It is set in real places in Tuscany and Cambridge. Book 2 will also travel for a wee while to Scotland, where it will find tales of smuggling, island hide-outs and sheep rustling. Book 3 (yes – planned in a vague I-know-where-it-will-go-probably sort of way) will delve deeper into the history of the knights who fought for fortune in Mediaeval Italy and book 4 will … I’m getting ahead of myself. In book 3 or 4 or 5, the curse introduced in book 1 will pass from Alicia to someone else. I know who that will be. I think. I don’t know however exactly how it will be passed. But if I get that far, and the story returns to the via delle Volte, in Castellina, expect Alberico, the terrible spectre of a mediaeval knight on horseback, to reappear – you have been warned.


What is the story about?

All the hints above – plus a curse, a mysterious talisman, kidnapping, wartime bravery, loyalty, and trusting others. Oh! … don’t forget the pirates, the cannibals, a dying dog (that will make you cry – I can’t read it without welling up), a starving rooster and the twins who bungee jump into black-holes. There’s a monster, too, who takes over people’s minds and will do anything, even kill, to win the mysterious talisman.


Where can you read the story?

Nowhere yet. But I will post some excerpts here soon.

So do come back

Copyright cnicholson 2015

Continue reading


I wrote this – thanks to a flat white coffee and a dog walk – on the morning of National Poetry Day in the UK: Thursday 2nd October 2014. The theme was ‘Remember’. I meet a lot of elderly people through work and the quiet dignity of one couple earlier that week inspired this poem.

I remember electricity in our hands –

Sparks of fire twixt fingers twined –

With footfall fleet in ceilidh dance

as love locked us, laughing, in spinning reel.

My love, do you recall?

I remember winter’s kiss of snowflake, fall

On cheeks flushed hot neath veil

And your eyes with water filled

When my step rang on stone of stern kirk aisle.

My love, do you recall?

I remember a tight-lipped man, come home from war –

My trusting boy with wounded soul, weeping “Move on.”

“Move on!” you cried, til gentle tilling of the land and lowing of the beasts

Taught you to smile again.

My love, do you recall?

I remember tears running down your smiling face,

Speechless, cradling our child in your trembling arms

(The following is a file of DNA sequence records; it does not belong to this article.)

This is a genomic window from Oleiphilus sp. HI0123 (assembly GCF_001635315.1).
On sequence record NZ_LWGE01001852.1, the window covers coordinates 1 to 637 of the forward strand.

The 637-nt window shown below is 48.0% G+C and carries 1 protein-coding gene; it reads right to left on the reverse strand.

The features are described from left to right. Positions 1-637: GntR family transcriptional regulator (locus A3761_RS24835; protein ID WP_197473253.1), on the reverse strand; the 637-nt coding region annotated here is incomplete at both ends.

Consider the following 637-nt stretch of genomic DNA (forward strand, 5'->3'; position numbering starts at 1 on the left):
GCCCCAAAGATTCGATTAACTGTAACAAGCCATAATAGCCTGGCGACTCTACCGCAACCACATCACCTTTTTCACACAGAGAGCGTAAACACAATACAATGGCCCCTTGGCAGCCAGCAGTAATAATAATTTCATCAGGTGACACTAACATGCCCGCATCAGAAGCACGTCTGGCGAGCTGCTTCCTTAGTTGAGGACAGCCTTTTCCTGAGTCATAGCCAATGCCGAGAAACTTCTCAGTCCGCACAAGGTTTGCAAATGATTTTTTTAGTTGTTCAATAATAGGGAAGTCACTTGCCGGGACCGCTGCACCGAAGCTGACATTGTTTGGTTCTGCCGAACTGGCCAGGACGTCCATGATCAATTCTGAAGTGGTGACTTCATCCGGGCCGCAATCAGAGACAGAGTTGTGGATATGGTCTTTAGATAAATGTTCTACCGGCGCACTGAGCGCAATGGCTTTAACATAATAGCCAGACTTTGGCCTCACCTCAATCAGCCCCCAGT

Promising inside to never let her go,

To fill her life with love and dreams.

My love, do you recall?

I remember your awful coat – ripped cuffs and pocket-gravel –

How with wry knowing smile you spoiled your faithful dogs,

The trees we planted and stood back and watched grow

And the garden we nurtured together and the seasons that passed.

My love, do you recall?

I remember our friends – those who sailed into our lives,

Anchored up and stayed, still dearly loved,

and those who lingered a while, loitering,

then travelled on beyond our realm, lost.

My love, do you recall?

I remember the chattering excitement of building dreams

For hope and happiness shared.

I remember sitting midst insect hum at dusk

our bench, our place, our quiet time to talk. To plan. Together.

My love, do you recall?

I remember the sneezing fizz of champagne,

Spluttering of words and family smiles

At wriggling grandchildren hushed

And glasses, high clinking, toasting sixty years of our love.

My love, do you recall?

I remember tears when first you said goodbye

On our bench, at dusk, while still you knew me, knew you.

I still bring you here. But it is to the silent stranger sitting between us

That I tell my memories of a life we once knew.

My love, do you recall?

Please, if you remember anything,


I love you.

To a mouse

This is an ode to a mouse that I discovered in my garden. Poor wee creature. Robert Burns provided the inspiration – I merely played with the form and words of his poem.

Wee, sleekit, cow’rin, tim’rous beastie,
Thou cannae swim – nae crawl nor breastie.
Thou shoudnae ha climbed intae ma pail sae hasty
Wi oot a paddle.
I wad be laith tae flood an drown thee
Wi murdering puddle.

I doubt na, whyles, thou may ha thieved;
What then? Poor beastie, thou that lived!
A seedling frae my glass-housie tray
Was but a sma’ request;
An’ when the summer comes this way
I’ll get a garden wi’ the rest.

In my housie, too, thou thought to dwell,
Till crash! Trap sheared your tail of a’its stibble
That wee bit heap o’ wires an’ felt
Cost thee monie a weary nibble!
An’ me an electrician’s bill, for a’ thy trouble
An’ bleak my mind turned murdering-bold
An’ my heart ran full carnreuch cauld.
But the best-laid schemes o’ mice an’ men
Gang aft agley,
An’ before more traps I could deploy
Thou thought tae swim. An’ drowned.